This process need not be incredibly detailed (or it would take forever) but simply rating each topic or point on a 0 to 3 scale will give the tutor enough detail to plan an effective programme. Encourage the student to rate each topic honestly with a 0 if they’ve never covered it and a 3 if they think they are exam ready. At the very least this process gives a reasonable idea of what the student has and has not covered; a good tutor should be able to pick up a great deal more than this. For parents, it gives confidence from the outset that there is some reasonable level of structure to the tuition programme and some basic but meaningful data to discuss at the end of the first tutorial.
The value of students doing this with the tutor (and not simply completing it beforehand) is that this is an opportunity for the tutor to mention important facts about each topic and watch to see if the student has a blank look on their face! We need to be conscious of the fact that students may not know what it means to ‘understand the Bohr model of an atom’ and therefore tutors will need to make passing comments or check important facts as they go through – always being attentive to the student’s response.
Another advantage of carrying out a specification review with the student is that it is flexible. If a student appears to be finding the process disheartening or disengaging there’s less of a feeling to press on regardless than if you’ve sat them down with a test. It also gives the opportunity to show off some engaging and enthusiastic teaching if it is required at this point. This is where the true value of tuition lies. If a student doesn’t have a clue what percentages are for, let alone how to calculate them, then an unashamedly impassioned explanation of why percentages are important to society and how they can be calculated in seconds will help the student to identify something that is important for them, learn it and feel good about themselves. Even if you need to teach them something off the rigid bounds of the specification to engage them, do it; the principal goal of the early stages is to get the student to want to learn. Everything else can come later.
A Formal Approach: Baseline Testing
The formal approach to establishing prior knowledge is to set a baseline test. It sounds surprisingly simple but it is surprising how easy it is to do this badly. Baseline testing always runs the risk of being a disheartening and disengaging experience for students; after all, surely there’s at least a significant amount they don’t know or find difficult otherwise why would they need tuition?
When setting a baseline test, ideally some thought should go into the selection of questions. Sometimes it will be appropriate to set a whole past paper, especially if the student is known or suspected to have covered the majority of their course. However, if a tutor knows roughly what a student has covered, then focus the majority of the questions on these topics. There is not much point in setting a large number of questions on topics a student has never covered; what better way is there to make a student miserable?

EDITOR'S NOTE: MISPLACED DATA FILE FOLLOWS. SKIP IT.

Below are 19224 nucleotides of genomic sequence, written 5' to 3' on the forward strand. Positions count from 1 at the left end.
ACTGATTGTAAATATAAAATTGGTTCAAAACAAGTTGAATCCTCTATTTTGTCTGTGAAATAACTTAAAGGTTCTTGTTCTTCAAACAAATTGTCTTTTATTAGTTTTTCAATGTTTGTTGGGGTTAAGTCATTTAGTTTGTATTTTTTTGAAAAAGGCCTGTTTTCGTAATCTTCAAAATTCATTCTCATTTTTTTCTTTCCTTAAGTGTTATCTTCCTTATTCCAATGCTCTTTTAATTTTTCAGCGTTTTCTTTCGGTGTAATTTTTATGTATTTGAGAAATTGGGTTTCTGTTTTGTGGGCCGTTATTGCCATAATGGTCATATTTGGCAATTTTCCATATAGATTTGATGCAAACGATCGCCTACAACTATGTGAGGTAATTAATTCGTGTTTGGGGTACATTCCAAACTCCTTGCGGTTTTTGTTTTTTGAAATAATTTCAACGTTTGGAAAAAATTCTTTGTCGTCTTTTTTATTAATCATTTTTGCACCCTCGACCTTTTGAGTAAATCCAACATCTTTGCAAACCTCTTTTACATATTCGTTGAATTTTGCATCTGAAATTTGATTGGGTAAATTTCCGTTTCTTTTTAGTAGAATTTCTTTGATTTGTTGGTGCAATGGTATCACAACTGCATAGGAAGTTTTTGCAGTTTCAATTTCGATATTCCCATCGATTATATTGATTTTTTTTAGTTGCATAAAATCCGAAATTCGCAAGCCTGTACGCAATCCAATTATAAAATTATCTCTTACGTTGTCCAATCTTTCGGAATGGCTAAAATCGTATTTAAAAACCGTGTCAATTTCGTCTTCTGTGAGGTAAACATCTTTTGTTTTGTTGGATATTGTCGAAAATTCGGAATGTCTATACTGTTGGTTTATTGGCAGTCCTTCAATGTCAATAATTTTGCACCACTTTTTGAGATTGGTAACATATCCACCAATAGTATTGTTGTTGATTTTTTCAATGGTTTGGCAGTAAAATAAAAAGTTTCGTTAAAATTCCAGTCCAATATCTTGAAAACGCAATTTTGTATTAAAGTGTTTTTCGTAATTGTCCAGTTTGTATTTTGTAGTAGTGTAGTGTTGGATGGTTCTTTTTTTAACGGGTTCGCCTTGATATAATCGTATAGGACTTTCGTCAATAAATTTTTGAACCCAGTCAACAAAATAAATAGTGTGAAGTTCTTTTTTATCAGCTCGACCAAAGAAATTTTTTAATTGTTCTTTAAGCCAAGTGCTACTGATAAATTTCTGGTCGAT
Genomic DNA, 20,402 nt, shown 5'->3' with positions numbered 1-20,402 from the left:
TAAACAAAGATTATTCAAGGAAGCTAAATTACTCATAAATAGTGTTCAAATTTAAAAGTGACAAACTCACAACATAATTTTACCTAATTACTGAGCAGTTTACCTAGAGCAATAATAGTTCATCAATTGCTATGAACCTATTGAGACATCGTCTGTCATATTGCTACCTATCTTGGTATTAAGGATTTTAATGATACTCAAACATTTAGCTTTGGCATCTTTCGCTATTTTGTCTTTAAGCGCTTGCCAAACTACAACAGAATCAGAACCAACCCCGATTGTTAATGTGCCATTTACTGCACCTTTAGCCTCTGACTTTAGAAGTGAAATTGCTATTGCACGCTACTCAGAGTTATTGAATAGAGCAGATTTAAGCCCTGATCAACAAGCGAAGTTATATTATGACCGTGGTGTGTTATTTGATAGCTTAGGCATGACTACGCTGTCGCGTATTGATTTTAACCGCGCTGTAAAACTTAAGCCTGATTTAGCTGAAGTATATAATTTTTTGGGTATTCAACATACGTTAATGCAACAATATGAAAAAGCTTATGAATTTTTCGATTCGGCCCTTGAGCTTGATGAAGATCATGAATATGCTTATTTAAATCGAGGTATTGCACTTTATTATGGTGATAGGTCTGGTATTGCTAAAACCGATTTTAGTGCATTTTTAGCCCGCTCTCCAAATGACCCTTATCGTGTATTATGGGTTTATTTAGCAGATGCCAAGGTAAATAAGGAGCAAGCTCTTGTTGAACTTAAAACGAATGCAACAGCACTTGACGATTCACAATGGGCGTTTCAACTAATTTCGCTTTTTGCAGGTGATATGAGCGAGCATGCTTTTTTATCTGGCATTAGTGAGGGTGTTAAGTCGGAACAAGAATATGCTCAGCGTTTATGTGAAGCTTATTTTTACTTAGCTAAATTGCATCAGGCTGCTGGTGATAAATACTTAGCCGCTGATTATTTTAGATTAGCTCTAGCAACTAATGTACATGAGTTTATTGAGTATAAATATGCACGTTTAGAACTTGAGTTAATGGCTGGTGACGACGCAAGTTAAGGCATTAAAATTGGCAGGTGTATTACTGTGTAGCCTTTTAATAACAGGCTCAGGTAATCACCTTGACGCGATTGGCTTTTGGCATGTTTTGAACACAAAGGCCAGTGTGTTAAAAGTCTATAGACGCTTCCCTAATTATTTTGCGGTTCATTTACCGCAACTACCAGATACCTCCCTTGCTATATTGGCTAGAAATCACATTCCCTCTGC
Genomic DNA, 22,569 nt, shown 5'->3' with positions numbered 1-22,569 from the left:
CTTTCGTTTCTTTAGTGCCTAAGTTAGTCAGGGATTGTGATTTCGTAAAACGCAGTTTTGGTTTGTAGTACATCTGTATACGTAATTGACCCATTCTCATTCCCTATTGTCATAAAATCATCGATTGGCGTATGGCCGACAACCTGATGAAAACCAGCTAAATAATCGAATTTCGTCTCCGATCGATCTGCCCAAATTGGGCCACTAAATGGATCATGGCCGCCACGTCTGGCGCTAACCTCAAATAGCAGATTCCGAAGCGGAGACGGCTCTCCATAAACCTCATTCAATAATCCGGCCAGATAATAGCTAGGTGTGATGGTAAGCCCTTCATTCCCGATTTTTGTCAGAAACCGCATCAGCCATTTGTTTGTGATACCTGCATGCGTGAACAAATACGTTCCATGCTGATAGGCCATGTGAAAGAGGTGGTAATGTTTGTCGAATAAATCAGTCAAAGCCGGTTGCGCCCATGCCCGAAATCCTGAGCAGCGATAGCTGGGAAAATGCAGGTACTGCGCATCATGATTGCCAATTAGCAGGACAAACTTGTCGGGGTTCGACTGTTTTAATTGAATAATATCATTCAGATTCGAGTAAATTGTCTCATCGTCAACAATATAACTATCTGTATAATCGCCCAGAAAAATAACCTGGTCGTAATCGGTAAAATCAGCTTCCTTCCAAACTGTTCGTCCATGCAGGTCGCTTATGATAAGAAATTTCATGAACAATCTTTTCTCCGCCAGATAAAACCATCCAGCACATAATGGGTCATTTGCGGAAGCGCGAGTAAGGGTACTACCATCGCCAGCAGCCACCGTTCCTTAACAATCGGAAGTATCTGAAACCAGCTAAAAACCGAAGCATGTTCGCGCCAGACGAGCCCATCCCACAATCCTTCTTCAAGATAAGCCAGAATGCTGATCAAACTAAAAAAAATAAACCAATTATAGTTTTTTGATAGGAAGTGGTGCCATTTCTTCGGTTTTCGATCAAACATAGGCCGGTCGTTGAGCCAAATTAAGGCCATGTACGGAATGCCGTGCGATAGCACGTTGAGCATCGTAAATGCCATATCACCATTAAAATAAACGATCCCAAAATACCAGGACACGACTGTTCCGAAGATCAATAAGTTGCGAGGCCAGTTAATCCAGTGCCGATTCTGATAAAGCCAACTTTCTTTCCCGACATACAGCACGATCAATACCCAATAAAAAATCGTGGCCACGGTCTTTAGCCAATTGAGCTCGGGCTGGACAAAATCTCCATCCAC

When a student is completing a baseline test, it is often a good idea to watch them as they complete it (and explain why in advance so they don’t feel unnerved by the experience). A tutor can make mental notes of where students spent more or less time or what they appeared to find easy or difficult. An attentive tutor could spot where the student has difficulty with a particular method or where they are making silly mistakes because they are rushing. It is a little disingenuous to set a student a test and sit there reading a book, not to mention a wasted opportunity to see the student in action – and identify where they are going to need help.
Often tuition agencies themselves set baseline tests for students. This is helpful (for tutors that are working with agencies) but only if it is joined up with what the tutors are doing themselves. The tutor will need to see a copy of the test in advance of their first tutorial in order for it to be of any use at all, of course!
Setting the Right Trajectory
The tone of a tuition programme, and the likelihood of a successful outcome, will be set in the first five or six lessons. In this time, the tutor must have built the basis of a good working relationship with the student, and have given the student a positive initial experience of studying – even if this requires the sacrifice of making as much progress as might be theoretically possible. Importantly, the tutor must also have acquired a key understanding of the student’s starting point in order to be able to discuss it with the parent (or even the student) and make a preliminary plan.
From a theoretical perspective, we can describe the tutor as establishing the student’s schemata; their knowledge, interests, thoughts and motivations. This will help tutors to adjust the delivery of lessons in a way which makes it enjoyable for the student and therefore maximises the progress achieved.